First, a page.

The Herman Trend Alert|
May 21, 2003
Employers Will Be Nice
During the late 1990s, competition for qualified employees was intense. Employers, who had not seemed to care much about people in the early part of the decade, changed their demeanor. In their campaigns to attract enough good workers to fill their positions, they offered all sorts of incentives. Small fortunes were invested-expended-to lure applicants and get them on the payroll. All sorts of wonderful benefits were lavished on workers to entice them to stay. Employers were nice and warm and loving…until the economy slowed.
Suddenly the façade evaporated. Employers became mean, cutting payroll like a knife through warm butter. The caring attitudes disappeared. People lucky enough to still be employed rankled at the way they were treated by managers who took them for granted. Even the human resource professionals, who are expected to be more sensitive, didn't seem to care about people anymore. They were administrators, executioners.
People who were unemployed were actively looking for jobs. The reactions of the employers were radically different during the slow economy. Phone calls were not returned. Resumes were ignored. E-mails went unanswered. Yes, employers were busy, but their behavior toward applicants was often downright rude. A recent survey by monster.com revealed that 73 percent of applicants never heard back from employers after submitting their resumes. Anger, irritation, and resentment grew as these wonderful workers were snubbed and insulted.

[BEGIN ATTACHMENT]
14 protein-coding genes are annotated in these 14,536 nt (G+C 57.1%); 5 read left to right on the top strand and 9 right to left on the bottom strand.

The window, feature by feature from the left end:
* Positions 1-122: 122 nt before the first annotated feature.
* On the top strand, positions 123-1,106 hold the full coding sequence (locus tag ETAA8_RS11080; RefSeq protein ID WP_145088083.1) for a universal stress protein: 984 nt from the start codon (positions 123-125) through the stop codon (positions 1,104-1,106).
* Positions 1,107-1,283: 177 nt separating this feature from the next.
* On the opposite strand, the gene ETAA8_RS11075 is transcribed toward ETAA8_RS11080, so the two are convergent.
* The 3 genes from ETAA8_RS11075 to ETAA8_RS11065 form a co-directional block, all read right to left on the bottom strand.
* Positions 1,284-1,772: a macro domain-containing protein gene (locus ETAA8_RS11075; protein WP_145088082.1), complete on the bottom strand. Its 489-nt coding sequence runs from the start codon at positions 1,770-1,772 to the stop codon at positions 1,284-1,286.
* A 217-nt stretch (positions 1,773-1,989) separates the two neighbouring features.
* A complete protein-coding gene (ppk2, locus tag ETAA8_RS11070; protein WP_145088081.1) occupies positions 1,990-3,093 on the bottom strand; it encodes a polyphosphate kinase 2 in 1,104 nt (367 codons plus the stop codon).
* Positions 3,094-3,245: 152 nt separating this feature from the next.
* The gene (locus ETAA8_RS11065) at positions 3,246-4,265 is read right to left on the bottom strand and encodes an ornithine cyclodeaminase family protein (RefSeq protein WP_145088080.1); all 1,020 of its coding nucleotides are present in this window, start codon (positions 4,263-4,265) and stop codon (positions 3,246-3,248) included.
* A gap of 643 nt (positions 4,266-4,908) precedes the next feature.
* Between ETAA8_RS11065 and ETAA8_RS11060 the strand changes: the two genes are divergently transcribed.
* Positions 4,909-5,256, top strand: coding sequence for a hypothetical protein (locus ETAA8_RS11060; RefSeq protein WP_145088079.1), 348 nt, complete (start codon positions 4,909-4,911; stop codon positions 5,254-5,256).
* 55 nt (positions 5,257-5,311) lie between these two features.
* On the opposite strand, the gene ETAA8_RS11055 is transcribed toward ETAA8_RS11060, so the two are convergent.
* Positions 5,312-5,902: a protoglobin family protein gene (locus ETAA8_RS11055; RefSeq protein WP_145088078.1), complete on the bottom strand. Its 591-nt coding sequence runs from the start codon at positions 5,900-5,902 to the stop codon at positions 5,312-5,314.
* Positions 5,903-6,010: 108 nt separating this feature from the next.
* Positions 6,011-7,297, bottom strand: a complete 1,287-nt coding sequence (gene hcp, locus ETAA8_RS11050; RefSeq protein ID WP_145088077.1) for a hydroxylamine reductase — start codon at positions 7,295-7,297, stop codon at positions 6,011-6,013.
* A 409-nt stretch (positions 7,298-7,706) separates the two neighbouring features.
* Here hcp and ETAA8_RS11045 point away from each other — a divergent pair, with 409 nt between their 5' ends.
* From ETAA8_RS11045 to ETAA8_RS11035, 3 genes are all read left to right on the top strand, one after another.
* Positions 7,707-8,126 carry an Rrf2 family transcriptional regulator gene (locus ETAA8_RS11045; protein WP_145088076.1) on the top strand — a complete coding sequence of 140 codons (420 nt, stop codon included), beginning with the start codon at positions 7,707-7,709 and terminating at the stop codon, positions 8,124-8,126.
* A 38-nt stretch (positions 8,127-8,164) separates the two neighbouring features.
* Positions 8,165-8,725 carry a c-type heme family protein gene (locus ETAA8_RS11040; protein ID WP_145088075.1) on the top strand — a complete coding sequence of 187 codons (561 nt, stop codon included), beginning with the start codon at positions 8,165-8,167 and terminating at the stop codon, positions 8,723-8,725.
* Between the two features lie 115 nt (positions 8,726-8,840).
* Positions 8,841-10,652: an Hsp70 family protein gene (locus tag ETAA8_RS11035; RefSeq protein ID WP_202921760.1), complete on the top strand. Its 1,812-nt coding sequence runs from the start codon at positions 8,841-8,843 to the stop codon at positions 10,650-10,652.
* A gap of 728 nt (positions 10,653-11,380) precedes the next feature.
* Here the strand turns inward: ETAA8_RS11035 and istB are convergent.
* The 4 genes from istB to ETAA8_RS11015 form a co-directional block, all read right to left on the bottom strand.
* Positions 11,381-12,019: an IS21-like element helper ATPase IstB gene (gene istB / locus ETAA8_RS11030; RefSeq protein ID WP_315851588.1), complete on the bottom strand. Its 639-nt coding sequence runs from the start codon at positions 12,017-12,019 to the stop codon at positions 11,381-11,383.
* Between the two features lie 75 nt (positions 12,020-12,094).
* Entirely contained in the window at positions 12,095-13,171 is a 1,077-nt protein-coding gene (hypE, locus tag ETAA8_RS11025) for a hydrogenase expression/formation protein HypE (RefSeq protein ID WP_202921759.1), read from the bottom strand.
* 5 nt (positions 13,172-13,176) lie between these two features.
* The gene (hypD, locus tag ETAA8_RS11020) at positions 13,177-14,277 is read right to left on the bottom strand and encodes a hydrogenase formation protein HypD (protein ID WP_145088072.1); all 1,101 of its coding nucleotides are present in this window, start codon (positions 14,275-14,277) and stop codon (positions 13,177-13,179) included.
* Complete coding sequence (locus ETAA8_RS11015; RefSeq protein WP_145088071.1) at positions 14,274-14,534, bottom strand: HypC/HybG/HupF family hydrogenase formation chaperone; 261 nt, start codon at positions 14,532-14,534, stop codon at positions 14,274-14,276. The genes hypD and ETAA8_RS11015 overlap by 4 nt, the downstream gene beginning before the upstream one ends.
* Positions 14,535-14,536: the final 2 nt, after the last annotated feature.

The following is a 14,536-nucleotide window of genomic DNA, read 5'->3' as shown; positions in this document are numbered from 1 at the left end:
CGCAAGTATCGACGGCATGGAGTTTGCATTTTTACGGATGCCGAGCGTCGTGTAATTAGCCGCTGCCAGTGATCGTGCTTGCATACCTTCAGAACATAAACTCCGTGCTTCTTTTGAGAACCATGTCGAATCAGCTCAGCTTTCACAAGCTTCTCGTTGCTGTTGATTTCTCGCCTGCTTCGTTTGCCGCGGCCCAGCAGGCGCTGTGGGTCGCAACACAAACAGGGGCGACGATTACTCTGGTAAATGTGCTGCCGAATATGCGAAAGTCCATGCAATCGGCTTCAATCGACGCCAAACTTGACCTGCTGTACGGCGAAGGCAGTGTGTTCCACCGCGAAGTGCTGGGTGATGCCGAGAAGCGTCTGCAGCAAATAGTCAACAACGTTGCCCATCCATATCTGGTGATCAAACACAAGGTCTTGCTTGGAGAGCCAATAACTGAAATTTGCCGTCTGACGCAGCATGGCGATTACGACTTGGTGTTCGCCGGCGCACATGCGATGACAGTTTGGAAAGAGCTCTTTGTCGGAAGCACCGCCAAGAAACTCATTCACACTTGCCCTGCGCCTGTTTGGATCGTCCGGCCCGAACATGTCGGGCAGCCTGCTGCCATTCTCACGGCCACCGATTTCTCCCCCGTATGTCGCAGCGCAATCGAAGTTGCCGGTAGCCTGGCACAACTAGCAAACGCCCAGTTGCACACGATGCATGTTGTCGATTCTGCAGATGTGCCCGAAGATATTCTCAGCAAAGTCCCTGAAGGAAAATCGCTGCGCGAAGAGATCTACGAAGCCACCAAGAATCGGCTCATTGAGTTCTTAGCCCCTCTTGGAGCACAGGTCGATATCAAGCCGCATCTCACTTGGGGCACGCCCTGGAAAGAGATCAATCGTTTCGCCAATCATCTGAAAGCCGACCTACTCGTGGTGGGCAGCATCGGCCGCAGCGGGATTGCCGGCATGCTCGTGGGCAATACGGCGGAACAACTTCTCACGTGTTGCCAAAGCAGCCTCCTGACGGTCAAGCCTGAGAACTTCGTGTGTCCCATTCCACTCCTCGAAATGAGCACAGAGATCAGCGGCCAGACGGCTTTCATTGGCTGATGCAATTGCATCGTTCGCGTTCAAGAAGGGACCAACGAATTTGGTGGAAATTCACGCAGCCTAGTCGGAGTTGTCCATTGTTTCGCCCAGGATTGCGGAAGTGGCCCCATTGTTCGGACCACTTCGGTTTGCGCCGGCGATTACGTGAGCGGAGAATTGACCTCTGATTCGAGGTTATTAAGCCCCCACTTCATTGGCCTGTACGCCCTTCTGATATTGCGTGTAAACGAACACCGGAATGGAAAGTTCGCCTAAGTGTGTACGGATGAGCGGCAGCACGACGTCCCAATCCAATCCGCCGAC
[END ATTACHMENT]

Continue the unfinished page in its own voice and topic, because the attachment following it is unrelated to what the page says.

Now the tables are turning again. With the economy picking up and the labor shortage rearing its ugly head, employers are in for a nasty shock. We're moving into a sellers' market for labor again-sellers who have vivid memories of their recent mistreatment. Employers who didn't have the courtesy to be considerate and polite during the slow economy may find themselves in a very difficult position in the hot economy.
Employers who were warm and receptive, even if they didn't have openings, will find it much easier to recruit talent. They've built communities of prospective employees who appreciate the humane treatment they received from organizations who wanted them, but couldn't justify hiring yet. These people-centered employers will enjoy a significant competitive advantage.
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